Beer can be a great match with lots of different foods, and owner of Bertie’s Butchers, Darren Moncrieff is making great pairings happen. For the Bertie’s crew, preservative-free beer and ethically sourced meat are part of a balanced diet and active lifestyle. Paired together, they make quite the impression.
We caught up with Darren, over some of our favourite brews, to chat about the benefits of opening the Little Bertie’s Beer Garden out the back and some of his favorite beer-meat pairings.
There’s no doubt that if beer and meat were people, they’d be the best of friends. A nice cold brew and a sweet sizzling sausage go hand in hand (literally!). This dynamic duo is so well respected in Australia, that butchers don’t even need a liquor license to sell alcohol in Victoria. But Bertie’s Butchers has taken it one step further – opening a rustic beer garden and café out the back of their iconic Richmond store. The venue showcases their delicious free-range meats alongside some iconic beers.
Each day at Little Bertie’s, the chef selects two proteins from Bertie’s range of fresh, hormone-free produce and prepares them for breakfast and lunch. With the menu changing every day, patrons can sit down and try some slow-cook pork shoulder, a porterhouse steak, or lamb cutlets for a late lunch, then head ‘round to the front of the shop and order a rack or a slab of what they’ve just eaten.
There’s a myriad of great reasons to have a beer garden out the back of a butcher shop, and Darren knows exactly why it works, explaining that customers have, “just had the product, they know exactly where it’s from”, so they can go home to try and recreate the dish. There is, after all, nothing quite like sitting down with a delicious beer and an expertly cooked piece of meat, sliced and treated by talented butchers in-house. It’s taste testing on a whole new level.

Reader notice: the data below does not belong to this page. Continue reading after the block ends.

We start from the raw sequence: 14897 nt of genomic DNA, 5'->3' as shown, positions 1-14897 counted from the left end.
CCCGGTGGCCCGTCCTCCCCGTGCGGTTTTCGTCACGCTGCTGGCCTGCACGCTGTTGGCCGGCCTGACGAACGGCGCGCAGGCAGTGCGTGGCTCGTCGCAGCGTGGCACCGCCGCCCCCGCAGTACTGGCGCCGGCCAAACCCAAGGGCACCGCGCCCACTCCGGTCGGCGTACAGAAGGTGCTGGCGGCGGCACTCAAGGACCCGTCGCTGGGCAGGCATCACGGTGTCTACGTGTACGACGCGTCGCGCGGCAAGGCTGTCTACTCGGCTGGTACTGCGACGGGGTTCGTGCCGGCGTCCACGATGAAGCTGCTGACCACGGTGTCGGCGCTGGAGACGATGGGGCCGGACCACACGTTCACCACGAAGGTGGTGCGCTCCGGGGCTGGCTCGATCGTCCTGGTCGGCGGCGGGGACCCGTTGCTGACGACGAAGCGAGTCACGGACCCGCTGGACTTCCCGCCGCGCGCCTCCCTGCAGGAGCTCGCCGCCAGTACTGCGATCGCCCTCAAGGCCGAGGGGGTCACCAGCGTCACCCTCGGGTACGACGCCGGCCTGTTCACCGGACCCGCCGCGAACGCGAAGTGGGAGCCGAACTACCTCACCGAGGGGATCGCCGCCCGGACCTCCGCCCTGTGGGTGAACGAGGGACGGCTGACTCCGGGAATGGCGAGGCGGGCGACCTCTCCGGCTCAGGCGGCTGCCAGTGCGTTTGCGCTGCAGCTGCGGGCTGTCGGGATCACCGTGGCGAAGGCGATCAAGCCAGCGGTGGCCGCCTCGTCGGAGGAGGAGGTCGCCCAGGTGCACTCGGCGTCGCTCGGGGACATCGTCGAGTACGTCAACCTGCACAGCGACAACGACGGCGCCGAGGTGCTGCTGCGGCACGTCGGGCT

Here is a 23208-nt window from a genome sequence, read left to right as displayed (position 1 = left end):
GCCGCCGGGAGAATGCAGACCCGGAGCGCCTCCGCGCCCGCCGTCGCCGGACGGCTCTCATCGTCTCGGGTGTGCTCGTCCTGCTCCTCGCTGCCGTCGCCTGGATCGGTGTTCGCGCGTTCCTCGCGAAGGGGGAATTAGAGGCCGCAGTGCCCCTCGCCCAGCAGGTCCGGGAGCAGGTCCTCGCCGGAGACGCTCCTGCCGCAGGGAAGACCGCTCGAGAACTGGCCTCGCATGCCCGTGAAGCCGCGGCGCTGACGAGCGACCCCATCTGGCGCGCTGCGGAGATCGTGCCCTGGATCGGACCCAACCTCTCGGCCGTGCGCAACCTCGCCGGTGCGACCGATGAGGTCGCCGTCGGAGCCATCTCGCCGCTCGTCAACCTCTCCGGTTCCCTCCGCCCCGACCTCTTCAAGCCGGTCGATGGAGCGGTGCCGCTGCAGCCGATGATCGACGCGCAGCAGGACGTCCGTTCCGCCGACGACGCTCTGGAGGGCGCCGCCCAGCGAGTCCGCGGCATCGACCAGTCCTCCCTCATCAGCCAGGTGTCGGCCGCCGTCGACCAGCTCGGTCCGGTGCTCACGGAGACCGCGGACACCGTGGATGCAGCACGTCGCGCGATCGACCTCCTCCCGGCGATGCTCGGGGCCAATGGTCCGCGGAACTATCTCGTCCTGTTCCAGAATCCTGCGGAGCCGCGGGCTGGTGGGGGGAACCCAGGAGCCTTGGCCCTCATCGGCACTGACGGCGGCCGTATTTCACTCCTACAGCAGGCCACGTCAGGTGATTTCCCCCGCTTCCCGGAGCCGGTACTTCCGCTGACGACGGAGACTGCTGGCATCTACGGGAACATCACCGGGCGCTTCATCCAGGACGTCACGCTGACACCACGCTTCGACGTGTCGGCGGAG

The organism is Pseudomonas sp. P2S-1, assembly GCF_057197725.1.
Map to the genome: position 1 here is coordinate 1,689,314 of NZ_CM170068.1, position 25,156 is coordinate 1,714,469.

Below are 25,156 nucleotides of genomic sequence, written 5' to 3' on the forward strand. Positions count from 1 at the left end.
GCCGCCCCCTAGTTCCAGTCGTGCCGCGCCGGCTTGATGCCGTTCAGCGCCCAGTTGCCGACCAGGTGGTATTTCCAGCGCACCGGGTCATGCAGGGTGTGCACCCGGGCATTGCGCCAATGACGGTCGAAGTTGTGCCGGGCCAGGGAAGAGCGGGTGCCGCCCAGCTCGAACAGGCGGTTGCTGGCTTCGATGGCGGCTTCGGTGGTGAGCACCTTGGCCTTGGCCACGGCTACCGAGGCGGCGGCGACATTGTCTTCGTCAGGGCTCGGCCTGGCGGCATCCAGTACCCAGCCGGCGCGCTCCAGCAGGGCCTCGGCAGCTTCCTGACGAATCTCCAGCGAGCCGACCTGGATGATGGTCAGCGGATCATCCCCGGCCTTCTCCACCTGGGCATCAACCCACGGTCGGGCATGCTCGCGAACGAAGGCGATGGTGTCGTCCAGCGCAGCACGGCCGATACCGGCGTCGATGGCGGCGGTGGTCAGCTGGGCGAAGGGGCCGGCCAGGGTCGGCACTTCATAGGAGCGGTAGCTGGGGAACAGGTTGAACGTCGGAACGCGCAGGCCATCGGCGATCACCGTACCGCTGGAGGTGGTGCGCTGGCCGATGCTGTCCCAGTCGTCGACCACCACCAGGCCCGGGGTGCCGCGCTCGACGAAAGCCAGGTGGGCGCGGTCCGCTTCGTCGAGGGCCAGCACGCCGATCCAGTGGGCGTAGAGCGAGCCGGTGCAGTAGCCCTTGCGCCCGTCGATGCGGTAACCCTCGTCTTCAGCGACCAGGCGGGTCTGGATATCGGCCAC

A big fan of beer, and an expert in all things meat, we’ve paid close attention to Darren’s picks for the best beer-meat-romances.
“[Hanh’s] Super Dry and [Toohey’s] Extra Dry are real session beers,” he explains, “they’re really good for when [your friends] are just standing around [the BBQ] having sausages and bread.”
We agree. These preservative-free beers are perfect, because they’re fresh, easy to drink and on average are 99.9% sugar free.
Meanwhile, Furphy, Darren’s go-to beer, “sits somewhere between the session beers and the craft beers,” as a ‘refreshing ale’. You can drink a lot more of it and is pretty versatile.
“It goes with all food…it could go with a nice steak and eye fillet or a nice salad but at the same time you could have it with a sausage and bread or a heap of buffalo wings,” says Darren.
Darker brews, Darren continues, like White Rabbit, tend to sell when people are having a quiet night in with better food. These beers complement most red meats, roasts, and expensive steaks.
Porters and dark ales are also excellent when added to warm winter recipes like goulash, pies, stews, and short ribs. When cooking pork, many people like to use cider, injected into their roasts or as a marinade in the slow cooker. Pale ales make a great addition to batter for cooking fish and a standard lager is the go-to choice for a juicy beer-can chicken.
If you’re more adventurous you can try a recipe using some of the more “edgy” cuts being popularised lately by cooking shows – for example, beef cheeks or chicken hearts, Darren’s favorite BBQ nibbles. As a nose-to-tail, full carcass butcher, you can find all of the above at Bertie’s Butcher plus some high-quality advice on the best pairings and recipes for their locally and ethically sourced meats.